Ingrid Jonker

Literary Birthday – 19 September – Ingrid Jonker


Ingrid Jonker was born 19 September 1933, and died 19 July 1965

One of Ingrid Jonker’s most famous poems, The Child, was written after the 1960 Sharpeville Massacre. President Nelson Mandela read it during the opening of South Africa’s first democratic Parliament, in May 1994.

The Child by Ingrid Jonker 

The child is not dead
The child lifts his fists against his mother
Who shouts Afrika! shouts the breath
Of freedom and the veld
In the locations of the cordoned heart

The child lifts his fists against his father
in the march of the generations
who shouts Afrika ! shout the breath
of righteousness and blood
in the streets of his embattled pride

The child is not dead
not at Langa nor at Nyanga
not at Orlando nor at Sharpeville
nor at the police station at Philippi
where he lies with a bullet through his brain

The child is the dark shadow of the soldiers
on guard with rifles Saracens and batons
the child is present at all assemblies and law-givings
the child peers through the windows of houses and into the hearts
of mothers
this child who just wanted to play in the sun at Nyanga is everywhere
the child grown to a man treks through all Africa
the child grown into a giant journeys through the whole world

Without a pass

The face of love by Ingrid Jonker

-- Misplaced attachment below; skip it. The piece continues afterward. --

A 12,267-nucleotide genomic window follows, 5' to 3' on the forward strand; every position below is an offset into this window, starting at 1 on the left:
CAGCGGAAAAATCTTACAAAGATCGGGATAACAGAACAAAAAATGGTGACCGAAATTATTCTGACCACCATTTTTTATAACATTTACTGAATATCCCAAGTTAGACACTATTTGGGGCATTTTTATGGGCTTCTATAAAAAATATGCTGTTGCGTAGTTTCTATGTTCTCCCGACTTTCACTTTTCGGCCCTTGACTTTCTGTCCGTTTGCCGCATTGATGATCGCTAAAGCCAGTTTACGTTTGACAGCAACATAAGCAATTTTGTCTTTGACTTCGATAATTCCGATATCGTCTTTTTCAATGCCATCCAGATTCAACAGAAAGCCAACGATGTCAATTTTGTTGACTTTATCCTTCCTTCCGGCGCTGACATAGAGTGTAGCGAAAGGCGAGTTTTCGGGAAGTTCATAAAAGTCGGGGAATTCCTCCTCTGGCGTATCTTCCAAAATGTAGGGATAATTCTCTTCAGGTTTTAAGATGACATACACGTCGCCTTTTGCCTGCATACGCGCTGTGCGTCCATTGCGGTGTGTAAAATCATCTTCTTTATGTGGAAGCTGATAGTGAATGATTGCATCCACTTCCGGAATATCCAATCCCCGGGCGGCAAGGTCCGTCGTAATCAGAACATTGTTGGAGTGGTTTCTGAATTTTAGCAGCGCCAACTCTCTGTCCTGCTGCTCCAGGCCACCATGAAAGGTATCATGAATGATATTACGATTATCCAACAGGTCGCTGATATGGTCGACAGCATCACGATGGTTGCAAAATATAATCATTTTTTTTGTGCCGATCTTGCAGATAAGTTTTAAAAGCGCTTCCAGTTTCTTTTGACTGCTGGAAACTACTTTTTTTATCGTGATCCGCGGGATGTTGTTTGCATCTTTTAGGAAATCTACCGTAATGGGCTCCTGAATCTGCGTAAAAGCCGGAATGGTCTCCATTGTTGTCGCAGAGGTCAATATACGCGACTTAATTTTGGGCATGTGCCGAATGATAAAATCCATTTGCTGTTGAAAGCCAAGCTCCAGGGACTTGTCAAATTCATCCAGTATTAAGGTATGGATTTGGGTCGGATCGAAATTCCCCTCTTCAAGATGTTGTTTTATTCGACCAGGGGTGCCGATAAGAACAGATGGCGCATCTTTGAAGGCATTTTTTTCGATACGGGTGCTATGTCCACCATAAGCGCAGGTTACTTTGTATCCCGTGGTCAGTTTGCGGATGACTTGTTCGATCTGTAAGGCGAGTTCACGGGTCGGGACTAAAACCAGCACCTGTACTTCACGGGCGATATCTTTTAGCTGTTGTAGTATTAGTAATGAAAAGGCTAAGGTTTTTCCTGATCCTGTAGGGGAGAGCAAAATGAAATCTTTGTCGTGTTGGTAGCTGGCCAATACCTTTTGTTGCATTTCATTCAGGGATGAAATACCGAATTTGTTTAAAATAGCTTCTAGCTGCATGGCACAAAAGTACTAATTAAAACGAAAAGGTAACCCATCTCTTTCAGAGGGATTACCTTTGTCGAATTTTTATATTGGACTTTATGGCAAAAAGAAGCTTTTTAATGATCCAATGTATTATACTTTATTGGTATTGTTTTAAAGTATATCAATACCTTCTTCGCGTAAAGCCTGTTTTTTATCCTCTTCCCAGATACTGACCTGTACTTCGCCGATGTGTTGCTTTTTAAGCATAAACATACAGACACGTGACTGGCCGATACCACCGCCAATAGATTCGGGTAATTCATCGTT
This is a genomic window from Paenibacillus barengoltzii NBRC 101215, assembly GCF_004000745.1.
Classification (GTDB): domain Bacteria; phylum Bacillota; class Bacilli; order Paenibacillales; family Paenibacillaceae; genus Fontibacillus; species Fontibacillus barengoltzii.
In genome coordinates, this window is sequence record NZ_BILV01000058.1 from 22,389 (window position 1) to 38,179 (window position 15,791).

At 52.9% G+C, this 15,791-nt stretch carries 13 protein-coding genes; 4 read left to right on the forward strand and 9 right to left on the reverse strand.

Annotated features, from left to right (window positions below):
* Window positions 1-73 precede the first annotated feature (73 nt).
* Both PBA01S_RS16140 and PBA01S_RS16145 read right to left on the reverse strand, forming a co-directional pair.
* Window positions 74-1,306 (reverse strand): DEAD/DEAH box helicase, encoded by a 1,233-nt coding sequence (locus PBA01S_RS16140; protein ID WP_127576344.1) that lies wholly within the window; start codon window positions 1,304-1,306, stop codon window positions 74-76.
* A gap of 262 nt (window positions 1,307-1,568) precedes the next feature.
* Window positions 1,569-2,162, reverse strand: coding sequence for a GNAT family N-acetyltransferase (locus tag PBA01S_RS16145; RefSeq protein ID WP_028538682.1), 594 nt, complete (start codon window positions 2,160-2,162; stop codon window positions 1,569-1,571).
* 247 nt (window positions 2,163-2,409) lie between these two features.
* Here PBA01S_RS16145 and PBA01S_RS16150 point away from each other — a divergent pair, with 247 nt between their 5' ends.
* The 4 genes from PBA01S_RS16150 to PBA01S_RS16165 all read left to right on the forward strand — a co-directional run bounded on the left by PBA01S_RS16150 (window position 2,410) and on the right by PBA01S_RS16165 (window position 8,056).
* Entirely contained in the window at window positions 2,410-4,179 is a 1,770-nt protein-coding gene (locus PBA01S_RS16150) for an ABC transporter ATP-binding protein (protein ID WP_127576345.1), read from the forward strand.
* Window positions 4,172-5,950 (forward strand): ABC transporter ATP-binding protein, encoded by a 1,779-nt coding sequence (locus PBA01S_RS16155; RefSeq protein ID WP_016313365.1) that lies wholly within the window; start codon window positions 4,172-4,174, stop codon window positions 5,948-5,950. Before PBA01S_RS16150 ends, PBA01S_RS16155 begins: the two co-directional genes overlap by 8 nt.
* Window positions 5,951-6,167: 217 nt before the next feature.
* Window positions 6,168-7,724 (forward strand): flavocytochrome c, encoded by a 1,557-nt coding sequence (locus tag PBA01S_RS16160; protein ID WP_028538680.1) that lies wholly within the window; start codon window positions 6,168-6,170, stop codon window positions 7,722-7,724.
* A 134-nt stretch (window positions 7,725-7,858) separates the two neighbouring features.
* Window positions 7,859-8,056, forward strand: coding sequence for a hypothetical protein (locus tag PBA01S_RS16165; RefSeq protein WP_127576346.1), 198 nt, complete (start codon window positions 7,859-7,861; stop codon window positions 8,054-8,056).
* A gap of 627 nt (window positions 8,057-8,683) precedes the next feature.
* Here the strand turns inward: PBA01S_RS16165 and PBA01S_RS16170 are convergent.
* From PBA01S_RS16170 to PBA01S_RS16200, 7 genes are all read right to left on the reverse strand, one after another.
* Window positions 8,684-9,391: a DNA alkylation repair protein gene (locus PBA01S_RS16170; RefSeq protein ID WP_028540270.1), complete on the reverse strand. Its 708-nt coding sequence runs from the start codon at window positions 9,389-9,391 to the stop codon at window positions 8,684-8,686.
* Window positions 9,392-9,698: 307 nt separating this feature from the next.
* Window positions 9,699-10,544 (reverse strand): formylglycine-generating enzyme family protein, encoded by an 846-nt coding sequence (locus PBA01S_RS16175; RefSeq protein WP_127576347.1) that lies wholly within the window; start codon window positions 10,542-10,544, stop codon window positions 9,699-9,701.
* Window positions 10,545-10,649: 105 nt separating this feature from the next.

Your face is the face of all the others
before you and after you and
your eyes calm as a blue
dawn breaking time on time
herdsman of the clouds
sentinel of white iridescent beauty
the landscape of your contesses mouth
that I have explored
keeps the secret of a smile
like small white villages beyond the
mountains
and your heartbeats the measure of
their ecstasy
There is no question of beginning
there is no question of possession
there is no question of death
face of my beloved
the face of love

Quote: ‘I know there are other things in life apart from love, but one has to have a basis to go out from. Without it, my whole wretched past lifts its dreadful head, and looks at me with that sad and wasted look which paralyses me with terror.’

Ingrid Jonker was a South African poet. She is often called the South African Sylvia Plath, because of the intensity of her work and the tragic course of her life. Estranged from her husband, she had affairs with two prominent South African writers, Jack Cope and Andre Brink, who translated her poems in this collection: Black Butterflies (Selected Poems). Brink refused to leave his wife for her. On 19 July 1965 she walked into the sea and committed suicide by drowning.

Source for Image

by Amanda Patterson